I had never stored peanut butter in the refrigerator until a few years ago when I discovered that my mother-in-law had refrigerated her peanut butter. Now, granted, she did use the natural kind, while I have always just used the regular stuff, often generic.
Peanut butter is shelf-stable even after it has been opened and does not need to be refrigerated. When it has been canned by the manufacturer using a USDA-approved canning process, it will last a significant amount of time in your pantry, even after the expiration date.
Since peanut butter should not be home-canned, due to safety issues, this article will mostly talk about peanut butter manufactured by the various brands out there. Now, let’s explore peanut butter and related products (including Nutella) in greater detail.
What Do the Peanut Butter Companies Say About This Issue?
The leading manufacturers of peanut butter, Jif, Skippy, and Peter Pan, all agree that their products do not require refrigeration but will maintain their fresh taste longer when kept cold, although it may cause the oils to separate and will make it harder to spread.
Here is information found on the websites of three of the largest manufacturers of peanut butter:
“Jif peanut butter does not require refrigeration.
Unopened and stored in a cool, dry area, Jif peanut butter will last about two years (refer to the “Best If Used By” date).
- After opening, you can keep Jif peanut butter for about three months on the pantry shelf.
- If unopened, Jif To Go Peanut Butter and Jif Natural Peanut Butter Spread will each last one year (refer to the “Best If Used By” date).”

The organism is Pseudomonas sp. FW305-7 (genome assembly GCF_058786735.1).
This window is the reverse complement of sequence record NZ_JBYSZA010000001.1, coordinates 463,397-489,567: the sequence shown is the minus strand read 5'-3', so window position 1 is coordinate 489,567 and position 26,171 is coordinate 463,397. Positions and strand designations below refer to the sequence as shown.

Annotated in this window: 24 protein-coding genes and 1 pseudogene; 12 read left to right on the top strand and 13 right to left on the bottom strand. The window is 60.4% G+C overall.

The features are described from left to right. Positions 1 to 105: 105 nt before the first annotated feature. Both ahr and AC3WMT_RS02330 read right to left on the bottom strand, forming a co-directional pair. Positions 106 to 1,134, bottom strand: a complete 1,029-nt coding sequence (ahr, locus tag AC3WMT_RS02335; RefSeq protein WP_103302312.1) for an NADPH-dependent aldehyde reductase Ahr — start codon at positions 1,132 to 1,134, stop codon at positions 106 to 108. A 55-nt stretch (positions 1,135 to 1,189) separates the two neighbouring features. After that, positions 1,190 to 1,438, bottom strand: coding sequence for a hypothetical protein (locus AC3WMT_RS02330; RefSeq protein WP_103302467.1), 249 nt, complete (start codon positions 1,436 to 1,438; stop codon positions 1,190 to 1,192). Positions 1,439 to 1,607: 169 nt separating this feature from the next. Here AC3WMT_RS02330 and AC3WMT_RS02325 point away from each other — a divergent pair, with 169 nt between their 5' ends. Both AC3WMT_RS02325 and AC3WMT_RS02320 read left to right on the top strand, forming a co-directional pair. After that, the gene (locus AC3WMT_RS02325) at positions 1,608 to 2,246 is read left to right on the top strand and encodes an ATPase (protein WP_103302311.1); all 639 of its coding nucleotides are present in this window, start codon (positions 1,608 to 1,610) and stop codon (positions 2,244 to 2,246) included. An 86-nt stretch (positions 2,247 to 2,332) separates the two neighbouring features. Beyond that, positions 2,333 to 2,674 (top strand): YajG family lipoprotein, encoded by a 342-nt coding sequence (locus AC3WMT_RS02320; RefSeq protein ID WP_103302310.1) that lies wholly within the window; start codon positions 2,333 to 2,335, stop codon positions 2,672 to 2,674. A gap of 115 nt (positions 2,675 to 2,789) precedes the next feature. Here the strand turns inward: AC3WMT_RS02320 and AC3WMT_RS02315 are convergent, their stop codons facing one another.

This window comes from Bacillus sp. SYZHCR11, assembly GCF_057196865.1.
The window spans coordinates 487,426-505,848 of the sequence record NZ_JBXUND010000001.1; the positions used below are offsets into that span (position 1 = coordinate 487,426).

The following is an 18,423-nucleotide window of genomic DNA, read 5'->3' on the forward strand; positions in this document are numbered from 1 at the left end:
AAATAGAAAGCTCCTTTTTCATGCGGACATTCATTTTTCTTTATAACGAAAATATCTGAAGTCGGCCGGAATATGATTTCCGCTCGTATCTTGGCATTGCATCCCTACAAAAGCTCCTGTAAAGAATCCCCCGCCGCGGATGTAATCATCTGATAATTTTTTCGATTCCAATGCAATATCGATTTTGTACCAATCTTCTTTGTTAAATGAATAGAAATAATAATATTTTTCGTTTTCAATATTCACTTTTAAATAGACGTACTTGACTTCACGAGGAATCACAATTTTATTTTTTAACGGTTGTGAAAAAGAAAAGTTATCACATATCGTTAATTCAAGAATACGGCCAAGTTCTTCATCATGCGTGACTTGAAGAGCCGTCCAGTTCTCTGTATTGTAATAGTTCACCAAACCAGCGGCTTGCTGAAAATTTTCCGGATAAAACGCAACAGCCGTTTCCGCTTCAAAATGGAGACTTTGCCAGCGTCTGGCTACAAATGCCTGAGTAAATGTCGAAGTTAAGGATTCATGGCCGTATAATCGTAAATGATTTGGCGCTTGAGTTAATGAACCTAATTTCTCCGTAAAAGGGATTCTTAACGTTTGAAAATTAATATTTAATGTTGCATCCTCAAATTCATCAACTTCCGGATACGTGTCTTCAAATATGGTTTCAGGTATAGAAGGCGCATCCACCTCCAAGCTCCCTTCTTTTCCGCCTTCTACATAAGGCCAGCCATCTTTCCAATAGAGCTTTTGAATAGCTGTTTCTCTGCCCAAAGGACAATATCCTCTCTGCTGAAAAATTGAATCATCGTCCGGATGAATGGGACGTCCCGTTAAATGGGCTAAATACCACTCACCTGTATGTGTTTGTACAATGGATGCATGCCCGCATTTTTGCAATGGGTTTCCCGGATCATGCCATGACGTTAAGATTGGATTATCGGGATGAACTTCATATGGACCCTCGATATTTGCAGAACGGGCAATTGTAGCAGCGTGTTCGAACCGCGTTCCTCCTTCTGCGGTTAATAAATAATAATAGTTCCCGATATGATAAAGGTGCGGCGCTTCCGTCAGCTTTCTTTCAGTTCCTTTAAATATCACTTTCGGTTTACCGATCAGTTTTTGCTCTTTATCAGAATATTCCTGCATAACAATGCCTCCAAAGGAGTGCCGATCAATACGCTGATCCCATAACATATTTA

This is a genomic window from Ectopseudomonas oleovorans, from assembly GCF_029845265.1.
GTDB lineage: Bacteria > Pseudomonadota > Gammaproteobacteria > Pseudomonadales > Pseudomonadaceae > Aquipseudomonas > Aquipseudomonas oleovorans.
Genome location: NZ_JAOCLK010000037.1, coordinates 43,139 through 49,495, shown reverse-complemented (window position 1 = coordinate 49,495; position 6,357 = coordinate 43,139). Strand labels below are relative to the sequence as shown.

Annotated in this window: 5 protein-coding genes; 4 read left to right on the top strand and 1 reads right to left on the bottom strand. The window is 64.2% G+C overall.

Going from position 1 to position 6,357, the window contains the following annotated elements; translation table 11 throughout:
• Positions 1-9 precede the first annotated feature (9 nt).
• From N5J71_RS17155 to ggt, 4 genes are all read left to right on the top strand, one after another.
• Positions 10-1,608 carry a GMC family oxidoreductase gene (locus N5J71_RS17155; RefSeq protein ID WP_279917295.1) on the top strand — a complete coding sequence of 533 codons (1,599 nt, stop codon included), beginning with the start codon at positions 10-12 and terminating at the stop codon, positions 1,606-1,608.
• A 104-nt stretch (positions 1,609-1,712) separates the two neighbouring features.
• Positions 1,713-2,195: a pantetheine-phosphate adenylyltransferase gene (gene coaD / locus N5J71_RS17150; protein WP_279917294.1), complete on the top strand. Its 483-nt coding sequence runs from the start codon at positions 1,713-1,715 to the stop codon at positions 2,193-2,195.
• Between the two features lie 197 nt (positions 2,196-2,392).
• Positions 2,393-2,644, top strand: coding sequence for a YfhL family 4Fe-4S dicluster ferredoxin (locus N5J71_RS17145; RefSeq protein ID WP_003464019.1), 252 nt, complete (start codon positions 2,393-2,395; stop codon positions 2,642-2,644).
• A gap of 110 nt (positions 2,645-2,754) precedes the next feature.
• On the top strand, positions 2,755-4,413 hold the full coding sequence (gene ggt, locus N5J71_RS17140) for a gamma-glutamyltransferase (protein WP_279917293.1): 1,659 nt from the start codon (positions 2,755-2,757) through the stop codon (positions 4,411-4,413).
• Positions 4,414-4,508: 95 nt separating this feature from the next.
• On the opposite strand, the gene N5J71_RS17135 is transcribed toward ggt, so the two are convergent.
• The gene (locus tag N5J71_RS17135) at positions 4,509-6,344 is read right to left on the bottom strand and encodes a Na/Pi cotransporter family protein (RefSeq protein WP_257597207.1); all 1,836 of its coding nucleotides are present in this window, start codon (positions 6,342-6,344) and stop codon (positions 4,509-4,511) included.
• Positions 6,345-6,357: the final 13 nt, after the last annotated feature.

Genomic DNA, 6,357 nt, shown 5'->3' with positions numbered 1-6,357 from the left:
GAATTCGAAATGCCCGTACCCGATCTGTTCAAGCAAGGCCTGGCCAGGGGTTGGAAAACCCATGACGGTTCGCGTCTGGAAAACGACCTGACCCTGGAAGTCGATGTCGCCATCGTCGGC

“SKIPPY® Peanut Butter—opened or not—is happiest when stored at room temperature. You can refrigerate it to savor its flavor for longer, but know that when refrigerated, it doesn’t spread as easily. You should also know that SKIPPY® Peanut Butter doesn’t like being too cold, so keep it freezer-free!
You can find the “Best By” date printed on the lid! SKIPPY® Peanut Butter should be enjoyed before that date—which shouldn’t be a problem!”
I wrote an article on freezing peanut butter that you may want to check out. It’s called How To Freeze Peanut Butter | The Best Way.
“This varies slightly depending on the actual product. Creamy and Crunchy varieties of Peter Pan Peanut Butter have a recommended shelf life that is 18 months from the date of manufacture.
Beyond this date, the product does not spoil but may develop “off” flavors due to age. The end of the recommended shelf life is noted by the “Best By” date stamped on the jar.
You may store both unopened and opened jars of Peter Pan Peanut Butter at room temperature.
Exposure to air and excessive heat may accelerate the loss of optimum flavor and—in the case of heat exposure—cause oil separation. Avoid this by keeping the jar tightly closed and in a cool place. Cold temperatures, even those that still are above freezing, may change peanut butter’s consistency, texture, and thickness.